When talking about insulated glass units (IGU) we normally consider thermal transmittance of IGU (Ug) which varies between 1.0 W/m2K and 1.4 W/m2K for double glazing and between 0.5 W/m2K and 0.8 W/m2K for triple glazing which we already wrote about in some of previous blog posts. Beside Ug there is another important characteristic of IGU which might even have greater impact on inside climate conditions – solar gain which is in Europe commonly expressed with special coefficient called solar factor or total solar energy transmittance or g-value. In United States it is commonly used Solar Heat Gain Coefficient or SHGC.
Solar gain, also called solar heat gain, is a combination of energy transmitted directly through the IGU (g) and energy absorbed by the IGU (qi) which is re-radiated into the space. G-value of 1.0 represents full transmittance of solar radiation through the IGU, which means maximum possible solar gain, whereas g-value of 0 represents that IGU has no solar gains. Very clear float glass can reach up to 0.91, whereas regular uncoated float glass with thickness of 4 mm has g-value of 0.87 and 6 mm of 0.85. 4 mm float glass coated with standard low-e coating (marked as : in this post) has g-value of 0.66, double IGU with low-e coating (4/16Ar/:4, Ug=1.1 W/m2K) of 0.64, and triple IGU with low-e coatings (4:/18Ar/4/18Ar/:4, Ug=0.5 W/m2K) of 0.53.
Transmittance of solar energy combined of energy transmitted directly through the IGU (g)
and energy absorbed by the IGU (qi) (http://www.glassadvisor.com/scanner/)
Due to a demand of increasing thermal efficiency of buildings in central and northern Europe (passive, nearly zero and plus energy houses), IGUs with increased g-values are commonly installed on southern and eastern side of buildings with an aim to receive as much solar gain as possible in winter months. Therefore special low-e coatings (marked as :: in this post) are applied to glass panes which results in g-value of single float glass of 0.77 (4::), double IGU of 0.73 (4/16Ar/::4) and g-value of 0.62 for triple IGU (4::/18Ar/4/18Ar/::4). We must be careful here as increasing of the g-value consequently leads also to an increase of Ug as shown in diagram. In this case, more solar energy is received from sun in winter, consequently leading to more intensive warming of internal space and lower expenses for heating. On the other side this can cause serious overheating in summer and therefore appropriate external blinds must be consider.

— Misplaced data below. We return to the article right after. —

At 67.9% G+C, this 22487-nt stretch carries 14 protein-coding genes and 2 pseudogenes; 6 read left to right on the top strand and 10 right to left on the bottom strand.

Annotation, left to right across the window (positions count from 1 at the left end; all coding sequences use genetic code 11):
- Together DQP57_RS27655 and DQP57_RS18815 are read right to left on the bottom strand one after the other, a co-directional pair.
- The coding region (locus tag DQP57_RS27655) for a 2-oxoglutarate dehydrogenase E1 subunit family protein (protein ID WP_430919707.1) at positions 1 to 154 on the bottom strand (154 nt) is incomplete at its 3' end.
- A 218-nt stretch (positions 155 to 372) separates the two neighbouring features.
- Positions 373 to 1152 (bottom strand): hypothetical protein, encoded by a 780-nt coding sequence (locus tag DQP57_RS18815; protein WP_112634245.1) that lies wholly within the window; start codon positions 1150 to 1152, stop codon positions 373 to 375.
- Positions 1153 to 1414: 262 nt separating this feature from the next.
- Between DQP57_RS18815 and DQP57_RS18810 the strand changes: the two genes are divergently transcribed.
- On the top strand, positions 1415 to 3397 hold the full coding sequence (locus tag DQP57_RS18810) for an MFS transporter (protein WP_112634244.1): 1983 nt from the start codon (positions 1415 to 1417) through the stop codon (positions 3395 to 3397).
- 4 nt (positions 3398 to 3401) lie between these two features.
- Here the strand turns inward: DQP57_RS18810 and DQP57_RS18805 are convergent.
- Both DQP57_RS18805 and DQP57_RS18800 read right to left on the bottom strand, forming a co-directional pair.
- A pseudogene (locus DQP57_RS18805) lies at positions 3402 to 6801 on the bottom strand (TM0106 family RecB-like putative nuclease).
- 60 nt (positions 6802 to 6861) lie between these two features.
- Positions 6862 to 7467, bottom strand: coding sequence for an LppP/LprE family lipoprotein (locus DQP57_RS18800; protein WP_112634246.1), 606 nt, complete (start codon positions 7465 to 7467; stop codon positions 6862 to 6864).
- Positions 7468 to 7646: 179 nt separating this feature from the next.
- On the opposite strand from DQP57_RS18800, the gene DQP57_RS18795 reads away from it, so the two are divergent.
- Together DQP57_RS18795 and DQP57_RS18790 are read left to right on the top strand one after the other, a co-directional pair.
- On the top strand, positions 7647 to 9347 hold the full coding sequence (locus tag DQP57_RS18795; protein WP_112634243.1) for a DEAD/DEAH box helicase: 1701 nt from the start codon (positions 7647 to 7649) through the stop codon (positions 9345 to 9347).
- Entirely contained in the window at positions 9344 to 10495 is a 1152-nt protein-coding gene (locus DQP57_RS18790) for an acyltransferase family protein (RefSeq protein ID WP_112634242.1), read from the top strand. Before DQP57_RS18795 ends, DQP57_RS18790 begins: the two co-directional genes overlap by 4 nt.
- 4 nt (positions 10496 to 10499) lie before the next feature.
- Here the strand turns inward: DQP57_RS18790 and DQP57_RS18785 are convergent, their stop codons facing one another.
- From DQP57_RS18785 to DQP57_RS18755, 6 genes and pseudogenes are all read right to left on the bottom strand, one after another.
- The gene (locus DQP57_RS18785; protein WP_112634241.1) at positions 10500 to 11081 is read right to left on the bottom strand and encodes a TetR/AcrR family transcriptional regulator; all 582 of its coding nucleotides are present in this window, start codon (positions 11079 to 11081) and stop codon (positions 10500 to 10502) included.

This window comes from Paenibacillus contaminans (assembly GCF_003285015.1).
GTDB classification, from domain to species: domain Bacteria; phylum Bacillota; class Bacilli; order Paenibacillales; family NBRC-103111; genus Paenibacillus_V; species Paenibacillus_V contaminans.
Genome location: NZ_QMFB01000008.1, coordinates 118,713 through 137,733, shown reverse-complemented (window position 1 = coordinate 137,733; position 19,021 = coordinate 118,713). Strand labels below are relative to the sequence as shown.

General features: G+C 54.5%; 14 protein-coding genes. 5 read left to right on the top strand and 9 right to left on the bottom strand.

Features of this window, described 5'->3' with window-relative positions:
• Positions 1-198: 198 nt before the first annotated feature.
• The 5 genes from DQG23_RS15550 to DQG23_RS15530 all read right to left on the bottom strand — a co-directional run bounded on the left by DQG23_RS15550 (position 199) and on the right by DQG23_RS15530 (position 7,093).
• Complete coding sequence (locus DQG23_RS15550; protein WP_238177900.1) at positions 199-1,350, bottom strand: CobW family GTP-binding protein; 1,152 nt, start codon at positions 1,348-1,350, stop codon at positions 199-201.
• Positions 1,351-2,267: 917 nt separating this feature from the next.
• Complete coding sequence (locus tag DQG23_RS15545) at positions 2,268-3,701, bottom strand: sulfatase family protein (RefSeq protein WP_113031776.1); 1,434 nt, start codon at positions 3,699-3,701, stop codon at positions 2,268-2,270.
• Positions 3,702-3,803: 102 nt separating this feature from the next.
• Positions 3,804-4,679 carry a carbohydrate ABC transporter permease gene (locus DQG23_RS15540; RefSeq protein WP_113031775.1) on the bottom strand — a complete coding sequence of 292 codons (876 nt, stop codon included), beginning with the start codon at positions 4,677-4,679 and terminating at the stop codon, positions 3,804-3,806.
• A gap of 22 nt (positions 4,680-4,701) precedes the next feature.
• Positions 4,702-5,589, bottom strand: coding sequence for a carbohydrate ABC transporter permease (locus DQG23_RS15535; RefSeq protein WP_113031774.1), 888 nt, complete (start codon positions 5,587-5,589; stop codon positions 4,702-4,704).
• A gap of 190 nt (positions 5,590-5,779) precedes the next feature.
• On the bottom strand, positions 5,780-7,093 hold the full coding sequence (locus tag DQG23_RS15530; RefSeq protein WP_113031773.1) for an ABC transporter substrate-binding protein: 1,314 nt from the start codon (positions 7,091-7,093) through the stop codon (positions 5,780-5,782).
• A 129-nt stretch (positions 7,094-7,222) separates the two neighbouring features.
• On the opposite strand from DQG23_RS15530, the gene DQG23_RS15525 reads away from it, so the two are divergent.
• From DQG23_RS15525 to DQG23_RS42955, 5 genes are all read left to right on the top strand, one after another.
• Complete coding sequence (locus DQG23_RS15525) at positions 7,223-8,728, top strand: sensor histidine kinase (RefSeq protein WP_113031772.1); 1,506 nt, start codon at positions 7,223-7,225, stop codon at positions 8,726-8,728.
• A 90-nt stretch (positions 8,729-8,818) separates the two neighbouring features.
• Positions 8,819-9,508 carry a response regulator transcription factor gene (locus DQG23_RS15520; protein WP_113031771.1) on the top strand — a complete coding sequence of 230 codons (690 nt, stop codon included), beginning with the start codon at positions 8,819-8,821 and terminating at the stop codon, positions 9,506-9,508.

g-value and Ug of different single, double and triple IGUs calculated with SILVERSTAR glaCE sofware
At warmer locations (e.g. California, southern coasts of Europe, Middle east, etc.) there is an opposite situation and IGUs with lower g-values should be used as we are aiming to reduce the solar energy transmittance to avoid overheating. In such cases we are considering g-values down to even 0.20. Some classic double glazing (6;/16Ar/4) with solar control coating for e.g. southern France coastal region (marked as ; in this post) might obtain g-value of 0.34 whereas same structure for hot California (marked as ;; in this post) should have even lower g-value of 0.22. Opposite to the situation where we are increasing g-value, here the Ug value is decreased in some cases as presented in diagram.
As presented, g-value of IGU is an important characteristic and should be considered when installing windows in different regions and even different sides of buildings to get an optimal combination of insulation and solar gains and to avoid intensive overheating of inner spaces.